"The Machine," directed by Peter Atencio, presents a fictionalized version of Bert Kreischer, the stand-up comedian known for his outrageous and hilarious storytelling. While the film promises a blend of action and comedy, it falls short in some areas while delivering unexpected surprises in others.
The story takes place 23 years after the original inspiration, with Kreischer (played by himself) facing personal challenges and the arrival of his estranged father, Albert (Mark Hamill). The plot kicks into high gear when the ghost of Kreischer's past, a murderous mobster named Irna (Iva Babic), arrives to kidnap him and force him to atone for his crimes. Alongside his father, Kreischer must navigate a war between sociopathic crime families while attempting to find common ground.
One of the film's notable drawbacks is its pacing. "The Machine" overstays its welcome with a runtime of 112 minutes, especially for a comedy. Just as you anticipate its conclusion, it continues for another 30 minutes, testing the audience's patience. The jokes also don't land as frequently as desired and attempts at one-liners often fall flat. This inconsistency in humor diminishes the film's effectiveness as a comedy.
Furthermore, the movie struggles to strike a balance between mean-spirited and heartfelt moments, leaving viewers emotionally detached from the characters. The subplot involving a potential romance between young Kreischer (Jimmy Tatro) and a classmate feels disconnected from the main narrative and adds little value. The film's tonal shifts create an awkward and disjointed viewing experience, making it challenging to fully invest in the characters' journey.
Despite these flaws, "The Machine" does have its redeeming qualities. Once the story takes the characters to Russia, the film becomes more enjoyable. The action sequences are surprisingly well-shot and choreographed, with a notable absence of excessive quick cuts. Atencio allows the violence to play out, adding a visceral edge to the film. The technical aspects, including cinematography by Eigil Bryld, provide a visually pleasing experience, especially when the characters explore Russia's grand palaces and quaint villages.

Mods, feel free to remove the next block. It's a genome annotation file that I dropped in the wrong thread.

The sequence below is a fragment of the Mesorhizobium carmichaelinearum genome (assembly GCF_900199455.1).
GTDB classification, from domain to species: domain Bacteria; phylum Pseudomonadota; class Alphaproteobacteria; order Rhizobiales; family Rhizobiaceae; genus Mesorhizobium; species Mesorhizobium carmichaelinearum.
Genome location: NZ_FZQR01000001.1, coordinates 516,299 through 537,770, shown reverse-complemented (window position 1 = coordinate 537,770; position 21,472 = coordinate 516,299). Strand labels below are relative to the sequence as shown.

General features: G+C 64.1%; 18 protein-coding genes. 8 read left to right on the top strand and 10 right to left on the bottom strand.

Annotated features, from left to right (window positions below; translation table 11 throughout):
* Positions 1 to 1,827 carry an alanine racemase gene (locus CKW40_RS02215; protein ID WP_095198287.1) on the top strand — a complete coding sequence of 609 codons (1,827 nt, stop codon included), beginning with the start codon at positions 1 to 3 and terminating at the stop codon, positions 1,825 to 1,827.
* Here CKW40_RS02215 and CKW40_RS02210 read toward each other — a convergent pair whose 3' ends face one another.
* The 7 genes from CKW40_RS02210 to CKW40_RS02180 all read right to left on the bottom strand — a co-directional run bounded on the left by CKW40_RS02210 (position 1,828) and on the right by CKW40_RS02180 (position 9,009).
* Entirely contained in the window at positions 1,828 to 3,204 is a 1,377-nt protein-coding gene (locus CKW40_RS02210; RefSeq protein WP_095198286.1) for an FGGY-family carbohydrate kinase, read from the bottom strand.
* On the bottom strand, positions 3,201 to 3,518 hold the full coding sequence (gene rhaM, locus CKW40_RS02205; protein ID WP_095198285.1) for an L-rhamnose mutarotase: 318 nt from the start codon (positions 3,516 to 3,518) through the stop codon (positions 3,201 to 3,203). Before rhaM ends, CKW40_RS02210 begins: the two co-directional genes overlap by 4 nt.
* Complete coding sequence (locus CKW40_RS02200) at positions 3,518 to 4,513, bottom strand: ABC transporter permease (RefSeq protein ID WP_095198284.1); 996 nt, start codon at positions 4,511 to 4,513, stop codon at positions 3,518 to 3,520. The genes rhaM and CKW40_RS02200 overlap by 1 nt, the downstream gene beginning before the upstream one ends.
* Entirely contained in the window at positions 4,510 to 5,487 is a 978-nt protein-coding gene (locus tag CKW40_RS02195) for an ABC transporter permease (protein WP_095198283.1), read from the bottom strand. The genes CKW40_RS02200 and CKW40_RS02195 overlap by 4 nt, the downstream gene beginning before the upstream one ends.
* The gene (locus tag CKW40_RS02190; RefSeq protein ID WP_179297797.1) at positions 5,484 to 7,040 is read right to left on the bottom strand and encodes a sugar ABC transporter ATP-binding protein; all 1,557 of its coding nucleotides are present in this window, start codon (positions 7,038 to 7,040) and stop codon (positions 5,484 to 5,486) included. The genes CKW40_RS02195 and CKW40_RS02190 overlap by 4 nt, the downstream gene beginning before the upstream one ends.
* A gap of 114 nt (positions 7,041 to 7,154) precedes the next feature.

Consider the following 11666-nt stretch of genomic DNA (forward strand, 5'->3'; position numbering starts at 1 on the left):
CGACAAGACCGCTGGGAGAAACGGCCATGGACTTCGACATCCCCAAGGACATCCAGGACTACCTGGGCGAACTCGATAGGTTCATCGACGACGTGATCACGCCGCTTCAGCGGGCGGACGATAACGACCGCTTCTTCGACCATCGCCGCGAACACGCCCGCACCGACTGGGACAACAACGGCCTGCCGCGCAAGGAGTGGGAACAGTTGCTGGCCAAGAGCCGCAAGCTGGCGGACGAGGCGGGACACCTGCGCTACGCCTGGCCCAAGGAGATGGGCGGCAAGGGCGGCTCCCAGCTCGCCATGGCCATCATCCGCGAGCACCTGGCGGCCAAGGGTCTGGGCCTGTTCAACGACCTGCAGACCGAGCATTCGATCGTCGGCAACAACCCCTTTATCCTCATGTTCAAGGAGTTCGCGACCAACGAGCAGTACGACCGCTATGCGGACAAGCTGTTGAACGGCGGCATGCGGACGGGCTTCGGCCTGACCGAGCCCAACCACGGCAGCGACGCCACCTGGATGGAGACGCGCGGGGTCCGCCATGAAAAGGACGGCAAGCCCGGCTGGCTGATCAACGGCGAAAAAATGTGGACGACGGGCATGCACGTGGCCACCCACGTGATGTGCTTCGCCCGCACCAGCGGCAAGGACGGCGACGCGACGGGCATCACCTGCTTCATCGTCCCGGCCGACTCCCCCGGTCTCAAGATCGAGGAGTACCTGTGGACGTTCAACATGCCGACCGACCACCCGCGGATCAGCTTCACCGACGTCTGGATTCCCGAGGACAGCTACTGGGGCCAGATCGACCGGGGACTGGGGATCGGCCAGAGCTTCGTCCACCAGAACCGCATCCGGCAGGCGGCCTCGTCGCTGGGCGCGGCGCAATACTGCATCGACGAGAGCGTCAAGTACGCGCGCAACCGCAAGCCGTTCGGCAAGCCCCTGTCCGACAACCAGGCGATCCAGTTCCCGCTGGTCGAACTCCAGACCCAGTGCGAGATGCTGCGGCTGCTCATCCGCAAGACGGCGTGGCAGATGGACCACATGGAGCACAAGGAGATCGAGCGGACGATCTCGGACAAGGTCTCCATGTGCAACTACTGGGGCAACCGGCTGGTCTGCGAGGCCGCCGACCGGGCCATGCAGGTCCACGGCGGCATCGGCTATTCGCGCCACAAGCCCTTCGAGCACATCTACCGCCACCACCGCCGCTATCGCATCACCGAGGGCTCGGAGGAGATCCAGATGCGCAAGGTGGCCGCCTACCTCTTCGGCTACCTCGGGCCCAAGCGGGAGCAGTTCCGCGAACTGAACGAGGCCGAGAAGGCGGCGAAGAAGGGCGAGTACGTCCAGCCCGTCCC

Bert Kreischer brings his on-stage persona to the film, capturing both the charm and the flaws of his real-life self. Portraying Kreischer as an oafish yet well-intentioned character, he embodies a Homer Simpson-type figure. While this aligns with Kreischer's established comedic style, it occasionally undermines the film's attempts at more nuanced and heartfelt moments.
Mark Hamill delivers a serviceable performance as Albert, but the chemistry between Kreischer and Hamill falls short, feeling like a mismatched pairing. On the other hand, Jimmy Tatro excels in his role as a younger version of Kreischer, showcasing his comedic timing and mannerisms effectively. However, the true standout of the film is Iva Babic as Irna, the badass femme fatale. Babic seamlessly embodies the character's intensity and delivers genuinely hilarious one-liners. Her chemistry with Kreischer shines through their banter, especially in the memorable scene where Kreischer removes shrapnel from Irna's leg.
In conclusion, "The Machine" is a mixed bag, offering both highs and lows. While it struggles with pacing issues, a lack of consistent humor, and disjointed tonal shifts, it finds success in its well-executed action sequences and technical craftsmanship. Bert Kreischer brings his signature comedic style to the film, although it occasionally clashes with attempts at deeper emotional moments. Mark Hamill's performance falls short of establishing strong chemistry with Kreischer, while Jimmy Tatro impresses as the younger version of the protagonist. Iva Babic steals the show with her portrayal of Irna, showcasing her versatility as a formidable and humorous character.
"The Machine" may not be the comedy gem one would expect from a stand-up comedian's film debut, but it offers a wild and occasionally enjoyable ride. It will appeal most to fans of Bert Kreischer and those who appreciate action-comedy hybrids.
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